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Tax Treatment : Gross or Net Spousal Support Payments.

Resolved Question:

I'm paid in US funds to bank account in the US. I am not a US citizen. I work and live in the UK and file a US return for US sourced income (11 days worth in 2013) and also a UK return for the remainder of the days. My firm pays me gross amounts, but helps manage taxation by garnishing my wages (they call it hypothetical tax) and remitting on my behalf and then we settle up at the end of the year. I'm getting divorced and am trying to figure out the spousal support for my wife. I will get a US W-2 for the full amount that I am paid and then will have to remit payment to my ex-wife. Normally I would claim just a few days in the US for my work and so my taxable US income would be relatively small (11/36th's of my salary). I presume my wife would have no US source income for my question. I expect that I would pay 25% of my GROSS income, lets say it's $1m US$ per year to my wife, so $250,000 US$. I presume she would need to file her own tax return in the UK for the $250,000 (obviously converted to Sterling) and pay the appropriate tax on that amount and that I would file a UK return based on earning $750,000? First is that generally correct? Is there a line for me to deduct the $250,000 from the total income for spousal support on my UK return? I realize I haven't taken into account the monies for the 11 days I worked in the US in the latter half of this example for simplicity. How would I work that? Although I make x, after I pay her based on 25% of my gross would I pay her a net amount. Would she need to file a return in the UK (no ties with Canada anymore)? She and I would have different tax rates for example so would I have to pay at my tax rate and then give her a net amount.

Submitted: 2 years ago.
Category: Tax
Expert:  Sam replied 2 years ago.
Hi
Thanks for your question, I am Sam and I am one of the UK tax experts.
You cannot claim relief on the fact you will have made spousal support payments, so will still be considered for the full gross income for your tax purposes in the UK
So regardless of your tax rate (or hers) you pay her from your personal income - and the tax position on you, has no bearing at all (similar to you paying rent or utility bills, or doing a food shop)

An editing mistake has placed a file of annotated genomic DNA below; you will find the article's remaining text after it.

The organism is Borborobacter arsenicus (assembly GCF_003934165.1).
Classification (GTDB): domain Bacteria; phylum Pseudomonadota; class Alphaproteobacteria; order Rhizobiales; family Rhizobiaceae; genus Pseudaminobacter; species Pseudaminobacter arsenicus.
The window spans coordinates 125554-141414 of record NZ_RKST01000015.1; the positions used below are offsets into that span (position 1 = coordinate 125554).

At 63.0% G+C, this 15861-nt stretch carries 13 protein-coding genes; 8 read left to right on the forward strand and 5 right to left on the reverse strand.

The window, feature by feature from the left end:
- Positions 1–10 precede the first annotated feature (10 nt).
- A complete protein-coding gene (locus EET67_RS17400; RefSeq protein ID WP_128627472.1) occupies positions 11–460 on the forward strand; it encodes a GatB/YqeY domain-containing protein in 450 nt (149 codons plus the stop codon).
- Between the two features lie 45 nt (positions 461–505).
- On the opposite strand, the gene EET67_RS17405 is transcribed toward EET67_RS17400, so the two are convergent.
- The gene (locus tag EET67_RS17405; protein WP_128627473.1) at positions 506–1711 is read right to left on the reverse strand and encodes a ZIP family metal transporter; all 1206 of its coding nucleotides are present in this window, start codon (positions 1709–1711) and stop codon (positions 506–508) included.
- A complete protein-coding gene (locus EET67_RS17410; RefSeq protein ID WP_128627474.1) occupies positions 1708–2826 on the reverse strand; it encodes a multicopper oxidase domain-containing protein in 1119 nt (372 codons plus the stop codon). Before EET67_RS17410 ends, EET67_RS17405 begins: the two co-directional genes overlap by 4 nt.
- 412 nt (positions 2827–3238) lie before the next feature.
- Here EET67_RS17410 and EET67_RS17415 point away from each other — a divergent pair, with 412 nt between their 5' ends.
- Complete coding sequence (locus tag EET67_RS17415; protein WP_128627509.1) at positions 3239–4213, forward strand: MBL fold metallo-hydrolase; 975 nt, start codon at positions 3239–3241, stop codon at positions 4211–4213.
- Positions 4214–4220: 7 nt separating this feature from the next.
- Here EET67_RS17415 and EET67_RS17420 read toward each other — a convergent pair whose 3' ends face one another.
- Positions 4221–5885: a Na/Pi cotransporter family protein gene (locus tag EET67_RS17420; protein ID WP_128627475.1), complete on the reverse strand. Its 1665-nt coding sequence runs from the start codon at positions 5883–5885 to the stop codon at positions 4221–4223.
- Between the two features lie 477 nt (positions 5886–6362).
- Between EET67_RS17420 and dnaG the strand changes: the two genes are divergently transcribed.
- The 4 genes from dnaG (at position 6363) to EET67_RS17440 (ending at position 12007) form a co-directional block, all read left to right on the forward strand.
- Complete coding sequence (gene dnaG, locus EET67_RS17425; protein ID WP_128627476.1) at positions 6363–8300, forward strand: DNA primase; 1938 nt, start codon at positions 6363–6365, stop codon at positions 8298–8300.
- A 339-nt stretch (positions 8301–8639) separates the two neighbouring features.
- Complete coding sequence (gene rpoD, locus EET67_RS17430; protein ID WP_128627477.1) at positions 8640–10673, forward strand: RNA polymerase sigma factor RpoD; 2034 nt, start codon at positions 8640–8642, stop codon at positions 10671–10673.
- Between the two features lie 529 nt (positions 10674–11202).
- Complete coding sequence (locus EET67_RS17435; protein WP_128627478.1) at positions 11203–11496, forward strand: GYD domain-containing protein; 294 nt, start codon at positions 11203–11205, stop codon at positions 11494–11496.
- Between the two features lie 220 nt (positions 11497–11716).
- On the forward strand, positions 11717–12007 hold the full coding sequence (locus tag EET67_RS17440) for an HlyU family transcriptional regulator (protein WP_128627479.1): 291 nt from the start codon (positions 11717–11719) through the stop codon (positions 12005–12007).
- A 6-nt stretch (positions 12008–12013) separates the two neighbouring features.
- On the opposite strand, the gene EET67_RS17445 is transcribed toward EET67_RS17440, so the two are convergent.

I am not sure why you omit the 11 days of US earnings (as per 2013) as this should still be declared to the UK tax authorities - unless of course
1) This money is not remitted to the UK
2) You are taxed under the remittance basis in the UK
But if you have not this in place with HMRC - then you should be declaring your worldwide income and any foreign tax suffered.
Then, if your wife is a UK resident, then the spousal support payments you make to her are tax free, she does not suffer tax on receipt of this money
Thanks
Sam
Customer: replied 2 years ago.

I didn't omit it, I just wanted to make the example easy. I pay tax in the UK and the US and fill out both forms in compliance to the rules of those tax codes.

So as I understand it I would pay tax on $1,000,000 (£638,909) which would give me a net wage of about £349,263. I would then remit a portion of that to my wife and she would pay no taxes on it...correct?

Expert:  Sam replied 2 years ago.
Hi Robin
Thanks for your response
I see, as you advised that you file the UK tax return just to take into account the remainder of the days, this suggested that you did not include the total income position to HMRC. I am glad we cleared that up.
And yes your analysis of the situation regarding the spousal support payments as treated in the UK, is correct.
Do let me know if you have any follow up questions, on the information I have provided, and I am sorry the position is not more favourable for you, under the UK tax regime.
Thanks
Sam
Sam, Accountant
Category: Tax
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